Either way, distrust is created. The industry’s reputation is tarnished. And a liability exposure is created. The problem with poorly worded questions and poorly designed applications is these situations give companies more potential outs for paying claims. They can advise a question was answered improperly and therefore deny coverage. I am sure (not really) this never happens, but insureds see it as a trap.
Not Rocket Science
I am not writing about rocket science. The consumer understands a well-designed application is not rocket science, so they see a stupid question or a trap and think the worst. Especially when the consumer asks their CPCU agent about the question and even the agent cannot answer. These situations create multiple problems for agents. It causes them to take more time writing new accounts because they have to explain more. It creates significant E&O exposures because people hurry or give poor advice to get through the questions and hope the underwriter does not follow up. It helps rush the industry to a commodity because agents oversimplify to get through the process without the client’s eyes glazing over.
For example, asking questions like: “Are you in compliance with [name the regulation or law]?” That is a legal question. I may think I am in compliance, but I have not read the 500 pages of applicable regulations specific to whatever category. I have not gone to law school to know how to interpret those 500 pages. I am not an attorney, and I do not have a law license required to offer a legal opinion, but that is what the question requires—a legal opinion offered by people without law degrees. It makes no sense.
A common and specific example of this is the often-asked question, “Are you in compliance holding PII data securely?” Not only are those regulations complex, but multiple definitions of PII information exist. Sometimes the policy (which is almost never provided with the application) gives a definition. The application never gives a definition. That definition may not be the same in the rules. Sometimes different government entities use different definitions. When the application asks if the applicant is compliant with PII security, to which definition of PII data are they referring?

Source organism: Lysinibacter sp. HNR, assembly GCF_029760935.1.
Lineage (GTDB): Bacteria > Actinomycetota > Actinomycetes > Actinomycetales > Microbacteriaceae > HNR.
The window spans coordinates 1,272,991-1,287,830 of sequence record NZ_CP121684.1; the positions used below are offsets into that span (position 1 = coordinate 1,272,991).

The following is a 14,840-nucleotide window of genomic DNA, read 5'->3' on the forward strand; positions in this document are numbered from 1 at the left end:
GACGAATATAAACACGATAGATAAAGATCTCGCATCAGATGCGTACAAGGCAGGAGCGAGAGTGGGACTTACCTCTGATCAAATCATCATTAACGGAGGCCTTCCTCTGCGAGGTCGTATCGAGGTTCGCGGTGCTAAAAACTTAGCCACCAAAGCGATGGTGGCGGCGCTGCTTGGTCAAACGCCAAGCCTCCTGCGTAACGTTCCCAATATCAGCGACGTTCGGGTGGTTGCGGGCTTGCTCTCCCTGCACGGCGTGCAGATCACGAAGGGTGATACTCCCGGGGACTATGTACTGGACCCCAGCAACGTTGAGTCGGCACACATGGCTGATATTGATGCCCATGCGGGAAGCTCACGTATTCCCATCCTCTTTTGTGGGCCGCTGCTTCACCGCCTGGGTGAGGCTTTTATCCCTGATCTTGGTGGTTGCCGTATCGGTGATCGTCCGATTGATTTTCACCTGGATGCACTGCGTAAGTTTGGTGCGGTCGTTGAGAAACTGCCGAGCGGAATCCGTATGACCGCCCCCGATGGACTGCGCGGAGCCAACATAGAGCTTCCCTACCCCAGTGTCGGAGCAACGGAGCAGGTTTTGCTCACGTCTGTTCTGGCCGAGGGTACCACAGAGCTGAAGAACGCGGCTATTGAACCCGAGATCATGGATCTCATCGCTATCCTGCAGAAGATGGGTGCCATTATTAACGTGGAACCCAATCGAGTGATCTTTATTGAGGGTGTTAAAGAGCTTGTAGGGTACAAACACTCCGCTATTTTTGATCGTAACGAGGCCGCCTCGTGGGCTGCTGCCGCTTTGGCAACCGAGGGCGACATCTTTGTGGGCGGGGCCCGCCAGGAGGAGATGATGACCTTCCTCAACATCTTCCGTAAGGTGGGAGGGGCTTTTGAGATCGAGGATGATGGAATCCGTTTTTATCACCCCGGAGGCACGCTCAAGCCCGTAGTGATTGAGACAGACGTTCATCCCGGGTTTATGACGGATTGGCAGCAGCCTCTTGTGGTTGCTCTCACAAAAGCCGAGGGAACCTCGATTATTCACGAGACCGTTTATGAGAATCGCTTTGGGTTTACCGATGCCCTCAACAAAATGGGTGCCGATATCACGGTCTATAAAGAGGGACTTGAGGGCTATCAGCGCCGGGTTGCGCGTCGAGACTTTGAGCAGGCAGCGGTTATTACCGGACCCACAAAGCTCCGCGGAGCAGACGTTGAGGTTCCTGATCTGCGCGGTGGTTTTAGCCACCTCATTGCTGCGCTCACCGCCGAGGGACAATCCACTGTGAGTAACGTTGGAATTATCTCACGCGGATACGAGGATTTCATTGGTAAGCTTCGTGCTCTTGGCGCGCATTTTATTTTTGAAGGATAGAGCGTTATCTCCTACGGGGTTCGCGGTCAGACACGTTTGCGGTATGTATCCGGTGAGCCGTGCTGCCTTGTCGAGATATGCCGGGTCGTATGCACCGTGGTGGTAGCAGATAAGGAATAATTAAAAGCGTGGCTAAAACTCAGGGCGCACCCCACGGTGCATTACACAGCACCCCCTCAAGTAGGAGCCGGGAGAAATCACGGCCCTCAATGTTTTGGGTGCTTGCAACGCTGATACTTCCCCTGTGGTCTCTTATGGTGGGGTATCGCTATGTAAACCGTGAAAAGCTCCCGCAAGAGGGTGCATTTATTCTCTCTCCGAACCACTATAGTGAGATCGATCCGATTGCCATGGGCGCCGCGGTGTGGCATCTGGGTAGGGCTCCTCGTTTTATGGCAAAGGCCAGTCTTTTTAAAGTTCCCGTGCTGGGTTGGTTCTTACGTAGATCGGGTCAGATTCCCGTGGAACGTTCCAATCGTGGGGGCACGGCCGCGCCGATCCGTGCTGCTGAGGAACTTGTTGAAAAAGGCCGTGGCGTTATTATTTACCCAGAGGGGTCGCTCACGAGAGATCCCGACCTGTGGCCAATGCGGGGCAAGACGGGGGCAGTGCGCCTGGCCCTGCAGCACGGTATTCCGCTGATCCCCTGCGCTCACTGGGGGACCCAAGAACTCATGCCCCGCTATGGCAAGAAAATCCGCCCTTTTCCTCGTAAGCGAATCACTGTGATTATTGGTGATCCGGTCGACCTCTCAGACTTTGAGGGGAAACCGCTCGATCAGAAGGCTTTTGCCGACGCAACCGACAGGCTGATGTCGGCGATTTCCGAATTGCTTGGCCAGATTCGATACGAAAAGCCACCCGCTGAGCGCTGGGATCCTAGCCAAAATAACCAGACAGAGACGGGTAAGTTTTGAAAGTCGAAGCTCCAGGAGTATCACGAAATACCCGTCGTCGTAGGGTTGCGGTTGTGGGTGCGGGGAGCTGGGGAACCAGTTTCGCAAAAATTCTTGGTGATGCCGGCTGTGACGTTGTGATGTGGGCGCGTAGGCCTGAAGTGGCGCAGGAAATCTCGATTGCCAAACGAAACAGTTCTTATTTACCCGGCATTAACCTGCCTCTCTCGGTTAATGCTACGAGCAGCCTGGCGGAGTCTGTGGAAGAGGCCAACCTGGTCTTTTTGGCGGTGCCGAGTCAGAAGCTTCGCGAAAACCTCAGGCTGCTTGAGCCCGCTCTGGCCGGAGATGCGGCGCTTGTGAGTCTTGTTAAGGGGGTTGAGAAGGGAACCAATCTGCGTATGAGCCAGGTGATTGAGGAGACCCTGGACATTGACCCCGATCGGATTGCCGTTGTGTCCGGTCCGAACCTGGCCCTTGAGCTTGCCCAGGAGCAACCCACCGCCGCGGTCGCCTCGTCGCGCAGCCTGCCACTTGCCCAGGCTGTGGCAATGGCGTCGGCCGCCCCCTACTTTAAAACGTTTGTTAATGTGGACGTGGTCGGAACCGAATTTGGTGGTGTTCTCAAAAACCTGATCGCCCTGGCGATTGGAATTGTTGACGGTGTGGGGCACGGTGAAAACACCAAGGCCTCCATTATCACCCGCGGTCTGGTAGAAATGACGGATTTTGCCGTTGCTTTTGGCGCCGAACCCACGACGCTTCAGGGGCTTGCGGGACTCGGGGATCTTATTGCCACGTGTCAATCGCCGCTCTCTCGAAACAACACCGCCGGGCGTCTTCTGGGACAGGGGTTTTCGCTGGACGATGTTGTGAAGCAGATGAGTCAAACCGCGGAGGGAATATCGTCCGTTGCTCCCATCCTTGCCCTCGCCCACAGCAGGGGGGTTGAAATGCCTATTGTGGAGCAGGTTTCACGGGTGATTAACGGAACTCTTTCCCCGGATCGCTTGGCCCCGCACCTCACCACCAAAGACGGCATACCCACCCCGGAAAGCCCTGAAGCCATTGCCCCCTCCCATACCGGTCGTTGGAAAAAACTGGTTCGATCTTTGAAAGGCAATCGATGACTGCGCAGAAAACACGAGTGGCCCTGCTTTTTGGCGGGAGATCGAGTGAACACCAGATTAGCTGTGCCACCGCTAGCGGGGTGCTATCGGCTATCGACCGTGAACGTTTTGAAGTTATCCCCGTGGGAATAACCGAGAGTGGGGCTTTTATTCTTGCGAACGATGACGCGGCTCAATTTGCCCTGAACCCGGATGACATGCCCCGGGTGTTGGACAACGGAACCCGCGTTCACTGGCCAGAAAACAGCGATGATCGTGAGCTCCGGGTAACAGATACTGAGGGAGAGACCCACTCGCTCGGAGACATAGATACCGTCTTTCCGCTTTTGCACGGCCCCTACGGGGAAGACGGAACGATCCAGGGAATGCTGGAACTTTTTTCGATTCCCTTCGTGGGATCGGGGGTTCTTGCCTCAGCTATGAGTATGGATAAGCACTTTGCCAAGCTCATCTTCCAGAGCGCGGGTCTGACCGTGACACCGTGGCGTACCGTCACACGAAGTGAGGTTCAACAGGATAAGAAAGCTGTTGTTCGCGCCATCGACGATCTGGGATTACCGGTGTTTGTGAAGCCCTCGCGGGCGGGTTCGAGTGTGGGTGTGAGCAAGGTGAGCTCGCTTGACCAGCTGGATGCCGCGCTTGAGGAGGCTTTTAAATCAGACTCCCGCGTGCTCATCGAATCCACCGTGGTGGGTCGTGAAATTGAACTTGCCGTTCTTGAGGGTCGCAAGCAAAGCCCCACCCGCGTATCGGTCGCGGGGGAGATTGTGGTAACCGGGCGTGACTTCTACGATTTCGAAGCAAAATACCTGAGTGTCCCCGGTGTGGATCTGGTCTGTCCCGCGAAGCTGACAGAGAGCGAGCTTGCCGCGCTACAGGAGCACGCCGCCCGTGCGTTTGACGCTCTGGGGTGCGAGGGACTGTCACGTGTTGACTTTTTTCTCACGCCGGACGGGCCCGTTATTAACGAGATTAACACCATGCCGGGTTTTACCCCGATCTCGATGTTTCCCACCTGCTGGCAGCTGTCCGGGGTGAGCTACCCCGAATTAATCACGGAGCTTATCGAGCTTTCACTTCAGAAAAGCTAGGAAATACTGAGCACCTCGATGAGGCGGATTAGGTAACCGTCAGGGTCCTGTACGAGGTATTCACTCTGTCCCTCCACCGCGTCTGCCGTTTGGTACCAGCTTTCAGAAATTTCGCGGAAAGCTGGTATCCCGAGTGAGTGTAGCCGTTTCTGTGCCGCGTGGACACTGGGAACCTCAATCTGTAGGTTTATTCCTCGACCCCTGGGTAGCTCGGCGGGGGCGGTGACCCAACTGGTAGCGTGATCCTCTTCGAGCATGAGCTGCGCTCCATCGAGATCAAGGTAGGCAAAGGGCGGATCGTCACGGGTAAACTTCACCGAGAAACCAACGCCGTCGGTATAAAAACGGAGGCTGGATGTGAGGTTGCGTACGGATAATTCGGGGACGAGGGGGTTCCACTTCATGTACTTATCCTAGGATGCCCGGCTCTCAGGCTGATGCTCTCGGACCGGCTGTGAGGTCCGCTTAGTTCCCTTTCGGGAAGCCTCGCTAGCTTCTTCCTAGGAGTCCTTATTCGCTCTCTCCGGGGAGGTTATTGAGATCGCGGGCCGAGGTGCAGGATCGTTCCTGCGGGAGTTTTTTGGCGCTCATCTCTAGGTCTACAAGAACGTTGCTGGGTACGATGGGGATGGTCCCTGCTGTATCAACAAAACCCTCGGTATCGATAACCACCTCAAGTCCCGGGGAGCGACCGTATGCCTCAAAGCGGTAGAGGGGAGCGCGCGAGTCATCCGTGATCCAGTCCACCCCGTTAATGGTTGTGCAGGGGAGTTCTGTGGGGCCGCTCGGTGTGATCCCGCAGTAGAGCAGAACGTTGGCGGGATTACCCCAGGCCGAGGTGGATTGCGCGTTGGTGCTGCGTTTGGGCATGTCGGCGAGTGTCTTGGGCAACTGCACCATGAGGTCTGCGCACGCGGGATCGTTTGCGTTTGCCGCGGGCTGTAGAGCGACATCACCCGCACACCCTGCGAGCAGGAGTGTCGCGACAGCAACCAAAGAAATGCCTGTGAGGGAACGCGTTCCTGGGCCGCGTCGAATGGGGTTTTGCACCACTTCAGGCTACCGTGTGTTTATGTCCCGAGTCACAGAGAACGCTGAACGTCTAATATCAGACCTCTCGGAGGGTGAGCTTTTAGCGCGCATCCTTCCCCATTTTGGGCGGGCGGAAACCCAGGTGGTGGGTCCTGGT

Next, I came to the part that required signatures in multiple places that were not materially significant sections. The application was designed with signature boxes almost randomly. I am sure you’ve seen these situations, and one has to wonder, “Why does a person need to sign here?” If you are wondering, the insured is wondering; if they are wondering, trust is wavering. This leads to the point where electronic signatures are not allowed. I am completing an application electronically, so I expect to sign it electronically. Why kill trees to print an electronic application so I can manually sign, scan and email it? I understand the fear of an electronic signature not being upheld, though the impression I get is many agencies and carriers have not thought it through or examined the legal strength of electronic signatures in specific situations. They want to be “safe.”
Poorly designed applications create frictional costs for carriers. Every call an agent makes to an underwriter asking for more information or an explanation is a cost. A good application saves everyone money and frustration. Poor reputations cost companies because it costs more to convince people to purchase insurance. Poor reputations and questionable applications increase exposures and lawsuits.
Most of this can be avoided if an organization takes time upfront to think about what the questions mean from the consumer’s perspective. Maybe the best way to do this is to get outside help from someone not so close to the forest they cannot see the trees.
*This article first appeared on InsuranceJournal.com, CM’s sister publication.